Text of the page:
Osijek - the largest town of Eastern Croatia - is a great political, cultural and educational centre. It is situated on the right bank of the Drava river, 20 km from its entry into the Danube. In Roman times, Osijek was a significant strategic stronghold. The Osijek Fortress and the series of buildings surrounding the main square are one of the most valuable baroque urban wholes in Croatia, and the Upper Town abounds with buildings dating back to Historicism and Secession. Osijek is a tourist centre of the attractive Baranya region (the triangle between the Hungarian border, Drava and the Danube) with Beli Manastir and the famous Kopacki Rit marsh. What makes Osijek today is of recent days. Until 1786, the major and the oldest parts, Tvrđa, the Upper and the Lower Town developed as independent communes. Osijek was the administrative centre of Slavonia. It's Statute was granted at the end of the 17th century, and since then the town government was developed in the same way like in other Central European towns.
When, in 1779, a new wooden bridge was built across the Drava, connecting Osijek by road to Bilje, it was a new line of communication linking the region to the rest of Europe. This gave a new impact to the development of Osijek which started its sudden growth with the Upper Town as the new administrative and business centre. In 1884, a tram line was built, connecting the Upper and the Lower Town via Tvrđa. New broad avenues were laid out in the new centre, with handsome monumental buildings, displaying all style features of the time. This is especially true of the main street, the Europe Avenue, built at the beginning of the 20th century. On the south side of the street there is a number of detached public buildings, from the Chamber of Commerce, to the Law Courts and the Post Office. Across the road are beautiful family idences, with marked features of historicism and Secession. It should be noted that most of these buildings were designed by local architects, educated in Vienna, Budapest and Germany, who gave a Central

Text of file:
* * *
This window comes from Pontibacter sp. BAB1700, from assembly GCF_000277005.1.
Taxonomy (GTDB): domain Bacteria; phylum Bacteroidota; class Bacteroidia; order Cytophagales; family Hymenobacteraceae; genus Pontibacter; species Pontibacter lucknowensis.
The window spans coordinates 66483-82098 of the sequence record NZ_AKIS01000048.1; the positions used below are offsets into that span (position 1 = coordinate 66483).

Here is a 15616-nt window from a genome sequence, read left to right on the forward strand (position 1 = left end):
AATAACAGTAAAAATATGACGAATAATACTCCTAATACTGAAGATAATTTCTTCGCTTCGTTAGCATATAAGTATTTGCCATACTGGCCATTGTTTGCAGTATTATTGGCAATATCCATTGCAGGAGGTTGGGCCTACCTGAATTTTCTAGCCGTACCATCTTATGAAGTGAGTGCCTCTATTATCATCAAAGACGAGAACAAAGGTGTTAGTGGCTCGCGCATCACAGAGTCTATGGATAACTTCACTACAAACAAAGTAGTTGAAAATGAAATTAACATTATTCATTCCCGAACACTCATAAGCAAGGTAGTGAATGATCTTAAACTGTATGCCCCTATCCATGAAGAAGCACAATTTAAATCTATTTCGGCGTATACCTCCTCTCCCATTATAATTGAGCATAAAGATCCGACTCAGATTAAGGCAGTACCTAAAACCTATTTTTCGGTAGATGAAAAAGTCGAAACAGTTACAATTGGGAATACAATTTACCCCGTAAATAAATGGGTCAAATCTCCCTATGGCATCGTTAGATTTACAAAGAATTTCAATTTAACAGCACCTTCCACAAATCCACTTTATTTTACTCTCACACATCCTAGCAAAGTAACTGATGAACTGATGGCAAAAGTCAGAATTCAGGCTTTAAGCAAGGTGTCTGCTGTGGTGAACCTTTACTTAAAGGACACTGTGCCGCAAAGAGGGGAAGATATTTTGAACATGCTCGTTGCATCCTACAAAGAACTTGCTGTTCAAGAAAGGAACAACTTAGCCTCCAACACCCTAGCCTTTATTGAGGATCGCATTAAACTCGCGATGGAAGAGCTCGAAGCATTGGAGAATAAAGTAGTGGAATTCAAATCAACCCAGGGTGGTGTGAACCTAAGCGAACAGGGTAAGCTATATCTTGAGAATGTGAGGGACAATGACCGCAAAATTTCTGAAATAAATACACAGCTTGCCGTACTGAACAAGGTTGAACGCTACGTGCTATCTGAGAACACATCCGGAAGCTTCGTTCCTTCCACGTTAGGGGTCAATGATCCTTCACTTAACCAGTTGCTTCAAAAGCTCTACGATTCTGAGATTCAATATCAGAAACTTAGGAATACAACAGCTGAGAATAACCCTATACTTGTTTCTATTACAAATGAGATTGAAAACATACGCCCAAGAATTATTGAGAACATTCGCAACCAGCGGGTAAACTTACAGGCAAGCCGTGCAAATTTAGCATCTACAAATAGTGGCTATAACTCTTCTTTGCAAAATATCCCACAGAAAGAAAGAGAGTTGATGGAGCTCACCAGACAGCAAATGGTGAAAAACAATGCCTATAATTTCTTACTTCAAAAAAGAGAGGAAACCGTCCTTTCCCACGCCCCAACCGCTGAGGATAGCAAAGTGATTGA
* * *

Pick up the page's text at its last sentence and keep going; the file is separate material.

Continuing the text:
European impact to their town. New parts of the town were built between the two world wars, when pronounced functional elements of Osijek architecture were deployed to the full. Architecture provides just a fine frame for everyday life. The everyday life in Osijek reveals a high urban conscience of its inhabitants, shown, both now and in the past, in minute details - shops, restaurants, cafes, parks, the behaviour of its people and their needs. Osijek citizens have a reputation of being cheerful and open-minded, never obtrusive or too loud, always helpful and good-natured. The events from the latest war have shown that this is true, but there is another thing - a pride in their city. Truly, Osijek citizens are proud of their city, but they are never frivolous. The city centre is the best place where the spirit of its citizens is revealed.